Is it true that creatine supplementation can fight off the deleterious effects of high cortisol levels?
Besides helping you gain lean body mass, increase muscle fiber size, improve strength and power, improve the muscular function of those with neuromuscular diseases, decrease brain trauma, etc., etc., now we have evidence that creatine might also counteract the bad effects of corticosteroids.
Though this study was done in rats, it does provide telling clues as to the endless possibilities of creatine supplementation. Scientists at McMaster University in Canada took 40 rats and divided them into four groups: control, methylprednisolone (7 mg per kg per week); creatine monohydrate (2% of diet); or creatine monohydrate plus methylprednisolone. After six weeks of treatment, they found that weight gain in the rats that received methylprednisolone only was less than the other three groups. Muscle creatine and phosphocreatine were greater in the fast-twitch extensor digitorum longus muscle of both groups that received creatine, but was not different in the slow-twitch soleus muscle. Also, muscle fiber size of the type II fibers (fast-twitch) were greater in the extensor digitorum longus muscle of the two creatine-supplemented groups as compared to the control and methylprednisolone-only groups. But again, no effect on the soleus muscle. So this means what?
It means that potentially, creatine monohydrate supplementation might offset the negative effects on muscle that are often seen when you take a corticosteroid. For instance, humans are given methylprednisolone or another steroid called prednisone to combat severe inflammation. If you take these steroids (not to be confused with anabolic steroids), some of the side effects are fat gain, muscle loss, etc. Not good.
And even though in rats creatine seems to make only the fast fibers grow, we do know if in humans both the slow and fast fibers would grow in response to supplementation. So, maybe, as an adjunct to prolonged corticosteroid therapy, regular creatine supplementation may be what the doctor should order! (Can J Physiol Pharmacol, 80:1008-14, 2002)
I know the studies done on andro have shown it to be largely ineffective in males. But, what about women? Since women have such low androgen levels, isn’t it possible andro might have a more dramatic effect?
Indeed! A study from Massachusetts General Hospital in Boston looked at the influence of oral andro administration on post-menopausal women. They gave 30 healthy women either zero, 50, or 100 milligrams of androstenedione as a single oral dose. Suffice it to say that the higher the dose, the greater the increase in serum androstenedione and testosterone. In fact, the mean change in serum testosterone was 185 percent greater (50-mg dose) and 457 percent greater (100-mg dose) than in the control group. Serum estradiol was not different between groups; however, serum estrone was greater in the 50- and 100-milligram groups (both increased about 100 percent).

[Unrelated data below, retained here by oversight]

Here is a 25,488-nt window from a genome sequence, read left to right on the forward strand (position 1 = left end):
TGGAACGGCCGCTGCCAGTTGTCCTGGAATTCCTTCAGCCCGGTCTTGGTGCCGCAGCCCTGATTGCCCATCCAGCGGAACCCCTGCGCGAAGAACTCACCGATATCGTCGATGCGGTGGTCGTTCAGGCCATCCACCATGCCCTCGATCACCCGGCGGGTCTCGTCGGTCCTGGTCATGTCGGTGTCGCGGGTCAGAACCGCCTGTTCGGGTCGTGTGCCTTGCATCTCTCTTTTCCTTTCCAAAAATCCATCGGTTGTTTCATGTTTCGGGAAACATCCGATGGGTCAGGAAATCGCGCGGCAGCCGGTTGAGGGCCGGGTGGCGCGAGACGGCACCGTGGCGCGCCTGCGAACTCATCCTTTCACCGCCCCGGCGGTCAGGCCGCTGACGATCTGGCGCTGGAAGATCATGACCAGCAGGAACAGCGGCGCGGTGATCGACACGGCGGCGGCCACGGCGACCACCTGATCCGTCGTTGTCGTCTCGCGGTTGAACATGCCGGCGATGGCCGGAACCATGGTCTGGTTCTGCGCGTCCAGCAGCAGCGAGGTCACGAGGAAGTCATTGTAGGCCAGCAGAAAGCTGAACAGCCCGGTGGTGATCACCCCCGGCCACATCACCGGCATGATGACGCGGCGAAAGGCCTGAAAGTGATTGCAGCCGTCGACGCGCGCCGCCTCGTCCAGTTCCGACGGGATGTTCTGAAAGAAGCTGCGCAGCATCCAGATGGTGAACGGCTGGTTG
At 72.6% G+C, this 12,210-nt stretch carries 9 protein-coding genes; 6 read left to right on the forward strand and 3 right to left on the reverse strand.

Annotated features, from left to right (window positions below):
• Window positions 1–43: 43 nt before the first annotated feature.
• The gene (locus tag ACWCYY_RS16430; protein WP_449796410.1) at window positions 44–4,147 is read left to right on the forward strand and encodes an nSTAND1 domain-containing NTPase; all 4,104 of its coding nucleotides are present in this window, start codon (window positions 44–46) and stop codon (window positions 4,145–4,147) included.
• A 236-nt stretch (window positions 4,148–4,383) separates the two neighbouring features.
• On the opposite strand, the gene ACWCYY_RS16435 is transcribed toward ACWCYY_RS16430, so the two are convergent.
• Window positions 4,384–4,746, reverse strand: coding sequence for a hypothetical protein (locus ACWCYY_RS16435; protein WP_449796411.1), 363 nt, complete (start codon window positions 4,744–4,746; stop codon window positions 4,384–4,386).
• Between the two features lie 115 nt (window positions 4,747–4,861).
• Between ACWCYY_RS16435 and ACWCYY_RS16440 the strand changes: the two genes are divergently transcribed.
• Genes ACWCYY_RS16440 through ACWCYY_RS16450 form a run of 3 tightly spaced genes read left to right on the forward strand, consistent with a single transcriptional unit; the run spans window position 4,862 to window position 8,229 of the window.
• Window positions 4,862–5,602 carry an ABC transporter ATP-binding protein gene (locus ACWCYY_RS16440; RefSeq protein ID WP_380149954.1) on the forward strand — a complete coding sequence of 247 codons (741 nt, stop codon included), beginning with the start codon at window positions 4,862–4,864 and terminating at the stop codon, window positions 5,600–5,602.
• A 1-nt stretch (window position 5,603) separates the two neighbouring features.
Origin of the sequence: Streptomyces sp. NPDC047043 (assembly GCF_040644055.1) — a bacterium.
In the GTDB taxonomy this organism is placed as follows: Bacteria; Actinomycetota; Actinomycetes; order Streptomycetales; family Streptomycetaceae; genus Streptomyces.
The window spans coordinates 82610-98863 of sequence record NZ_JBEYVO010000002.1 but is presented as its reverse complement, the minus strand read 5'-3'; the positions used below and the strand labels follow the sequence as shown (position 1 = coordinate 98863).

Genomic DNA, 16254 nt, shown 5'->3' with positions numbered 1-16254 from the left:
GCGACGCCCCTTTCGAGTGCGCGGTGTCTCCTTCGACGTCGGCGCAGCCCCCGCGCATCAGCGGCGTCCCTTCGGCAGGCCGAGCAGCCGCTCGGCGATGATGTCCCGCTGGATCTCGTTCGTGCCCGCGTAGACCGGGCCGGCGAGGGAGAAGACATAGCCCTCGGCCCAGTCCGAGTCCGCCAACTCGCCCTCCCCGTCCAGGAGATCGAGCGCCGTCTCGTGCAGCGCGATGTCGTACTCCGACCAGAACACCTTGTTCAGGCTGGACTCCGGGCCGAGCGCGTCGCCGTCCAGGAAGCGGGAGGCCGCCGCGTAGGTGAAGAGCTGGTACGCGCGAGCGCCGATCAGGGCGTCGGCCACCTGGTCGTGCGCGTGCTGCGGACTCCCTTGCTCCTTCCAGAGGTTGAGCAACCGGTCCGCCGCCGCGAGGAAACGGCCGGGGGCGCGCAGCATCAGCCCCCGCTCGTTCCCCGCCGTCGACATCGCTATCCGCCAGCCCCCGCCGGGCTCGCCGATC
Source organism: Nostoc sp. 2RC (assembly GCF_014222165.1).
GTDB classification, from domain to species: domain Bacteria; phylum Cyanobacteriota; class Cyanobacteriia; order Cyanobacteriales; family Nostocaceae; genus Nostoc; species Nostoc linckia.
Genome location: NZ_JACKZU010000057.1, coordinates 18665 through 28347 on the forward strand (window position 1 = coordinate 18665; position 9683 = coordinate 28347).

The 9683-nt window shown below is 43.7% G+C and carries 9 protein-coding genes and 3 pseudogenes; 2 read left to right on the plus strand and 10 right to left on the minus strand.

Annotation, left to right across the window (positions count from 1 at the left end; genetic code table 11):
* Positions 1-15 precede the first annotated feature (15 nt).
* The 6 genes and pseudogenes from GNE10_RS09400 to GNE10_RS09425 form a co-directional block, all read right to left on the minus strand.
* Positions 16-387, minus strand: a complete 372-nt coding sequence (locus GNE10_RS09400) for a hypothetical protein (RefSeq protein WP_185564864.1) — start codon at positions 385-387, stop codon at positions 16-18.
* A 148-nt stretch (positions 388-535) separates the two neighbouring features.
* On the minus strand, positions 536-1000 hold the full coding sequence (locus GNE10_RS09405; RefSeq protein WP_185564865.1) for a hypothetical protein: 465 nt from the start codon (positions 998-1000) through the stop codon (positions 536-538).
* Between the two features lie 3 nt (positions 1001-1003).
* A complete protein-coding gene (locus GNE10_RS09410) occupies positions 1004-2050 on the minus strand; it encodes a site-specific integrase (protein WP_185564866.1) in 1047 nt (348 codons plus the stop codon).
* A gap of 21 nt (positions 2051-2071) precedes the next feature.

What does this mean? First of all, this is just a short-term dosing study. What would happen if you had these women take andro every day? Would the huge rise in serum testosterone confer gains in lean body mass? A loss of fat? Would the change in serum estrone have any effects?
The answers are not quite known at this point. However, one might speculate that because women have such low levels of androgens, taking andro on a regular basis might increase lean body mass. We don’t see this effect in men due primarily to the fact that men already have very high androgen concentrations in their blood. (J Clin Endo Metab, 87:5449-54, 2002.
What are the benefits of using vitamin E? Should I add it to my supplement arsenal?
Vitamin E is an essential antioxidant nutrient whose considerable public attention continues to grow. Interest in vitamin E is high because new scientific data suggests that optimal intake can help delay or prevent the onset of cancer, heart disease, cataracts and other major diseases. How so? Well, such degenerative diseases have been linked to damage from free radicals, which are harmful chemicals that originate in body processes and also result from environmental exposures. Fortunately, free radicals are held in check by antioxidants such as vitamin E. So, as long as antioxidants and free radicals are in balance, free radicals don’t present a problem.
But, when free radicals abound because of diet, lifestyle, environment or other influences, look out. This is when antioxidant protection is overwhelmed and free radicals wreak havoc upon your poor, unsuspecting body. Before you know it, your head is heavy and your eyes weak, and you’re a body of complaints and decay. Pretty soon you’re sipping your meals from a straw, using a bedpan, and a tidal wave of disease washes over you, leaving nothing but a brittle skeleton and a broken heart. Okay, okay. Maybe we are exaggerating, but we bet you‘re ready for some Vitamin E!